Leiden: Jean Luzac, 1737. First edition. Two volumes, large quarto. , 544; , 545-1232, [63, indices], [1, corrigenda]pp. Text in two columns, with Hebrew text and facing Latin translation interspersed with commentary. Titles in red and black with engraved vignettes. Contemporary speckled calf; gilt-tooled spine with raised bands and morocco lettering pieces; gilt dentelles; edges daubed in red and green. Light scuffing to boards and fading to spines. A very good set with crisp, clean text throughout.
First edition of this comprehensive commentary to the biblical Book of Job, by the Dutch scholar of Semitic languages, Albert Schultens (1686-1750), who maintained "that the true nature of the Hebrew language, and the meaning of many of its words and idioms, are to be found chiefly in the Arabic" (Orme). Fifty-five pages of the indices constitute a brief lexicon, and provide Latin as well as Arabic equivalents for more than 1000 Hebrew words. Schultens studied theology and eastern languages at Groningen, where he received his degree in theology in 1709. After a brief career as a preacher in Wassenaar he was nominated professor of Hebrew and Jewish antiquities at Franeker in 1713. In 1729 he decamped for Leiden were he was first appointed reader in eastern languages, and finally full professor in 1732.
At this time a chief concern of Calvinist theologians was to liberate Old Testament exegesis from the Jewish (Rabbinic) as well as Catholic traditions. Schultens' influential and controversial solution was revealed as early as 1706 in his first public thesis, Disputatio theologico philologica de utilitate linguae Arabicae in interpretanda S. Scriptura (A Theologico-Philosophical Dissertation on the Utility of the Arabic Language for the Interpretation of the Holy Scriptures), "a forceful attack" (Brugman & Schröder) on the Protestant sola scriptura methodology of Biblical exegesis. "With the help of [Jacobus] Golius' Arabic dictionary, he perused with zeal and fervour the Old Testament and wrote prolifically... The lexical superiority of Arabic had led him to a reconsideration of the position of Hebrew: at first, he had called Arabic 'the most splendid daughter of mother Hebrew', but in his oration of 1729 he proclaimed Hebrew and Arabic cognate twin sisters. This shocked conservative theologians as an outright profanation of God's Word" (Brugman & Schröder). "In 1737 he applied his theories in his bilingual edition of the book of the prophet Job, whom he regarded as an Arab. The Hebrew text and the Latin translation are all but totally submerged by the extensive commentary in which Schultens draws abundantly on Arabic texts such as the Hamasa, an anthology of early Arabic poetry by the ninth-century poet Abu Tammam" (Vrolijk & van Leeuwen). Schultens was not without his critics, and by 1824 William Orme notes a turning of the tide: "Different opinions are entertained of the correctness of his views, and also of his success in applying them; but it is now generally admitted that he carries his notions of the advantage of Arabic learning to the interpretation of the Scriptures too far."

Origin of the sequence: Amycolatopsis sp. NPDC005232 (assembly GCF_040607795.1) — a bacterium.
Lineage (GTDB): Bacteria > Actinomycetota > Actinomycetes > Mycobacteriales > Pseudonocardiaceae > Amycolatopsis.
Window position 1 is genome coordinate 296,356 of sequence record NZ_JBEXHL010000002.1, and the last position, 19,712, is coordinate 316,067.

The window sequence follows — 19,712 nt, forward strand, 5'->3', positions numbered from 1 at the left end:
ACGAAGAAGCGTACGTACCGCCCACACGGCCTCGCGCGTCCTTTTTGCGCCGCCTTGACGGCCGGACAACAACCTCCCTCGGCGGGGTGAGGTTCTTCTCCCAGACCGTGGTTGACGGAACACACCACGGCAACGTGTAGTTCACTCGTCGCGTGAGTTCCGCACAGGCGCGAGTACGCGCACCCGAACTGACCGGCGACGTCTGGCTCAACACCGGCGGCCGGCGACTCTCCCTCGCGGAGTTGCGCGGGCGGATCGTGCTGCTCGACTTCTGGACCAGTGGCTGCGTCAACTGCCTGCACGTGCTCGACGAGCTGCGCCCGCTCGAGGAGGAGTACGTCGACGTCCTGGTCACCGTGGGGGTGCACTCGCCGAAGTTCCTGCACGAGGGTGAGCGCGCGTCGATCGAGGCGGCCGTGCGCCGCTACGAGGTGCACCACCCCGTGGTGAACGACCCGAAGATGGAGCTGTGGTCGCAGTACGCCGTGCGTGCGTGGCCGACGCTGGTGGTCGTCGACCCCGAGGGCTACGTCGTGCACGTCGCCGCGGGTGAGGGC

Jean Luzac (1728-1777) was a member of a well-known Huguenot family of printers; he published many works for the University of Leiden, including three Hebrew books of Albert Schultens. Isaac van der Mijn is noted as the printer at the colophon of the second volume.
Provenance: printed label of the Bibliotheca Seminarii Warmondani at the front endleaf of the first volume. Item #49261
Full title: Liber Jobi cum nova versione ad Hebraeum fontem et commentario perpetuo in quo Veterum [et] Recentiorum Interpretum cogitata præcipua expenduntur: genuinus sensus ad priscum Linguae genium indagatur, atque ex filo, [et] nexu universo, Argumenti nodus intricatissimus evolvitur. Curavit et editit. Albertus Schultens. Tomus Primus. [-Tomus Secundus]
References: J. Brugman & F. Schröder, Arabic Studies in the Netherlands (Leiden: E.J. Brill, 1979), p.26f. Fuks/Fuks-Mansfeld 78. Orme, Bibl. Biblica, p. 390. A. Vrolijk & R. van Leeuwen, Arabic Studies in the Netherlands, a Short History in Portraits, 1580-1950 (Leiden: E.J. Brill, 2014), pp. 73-79.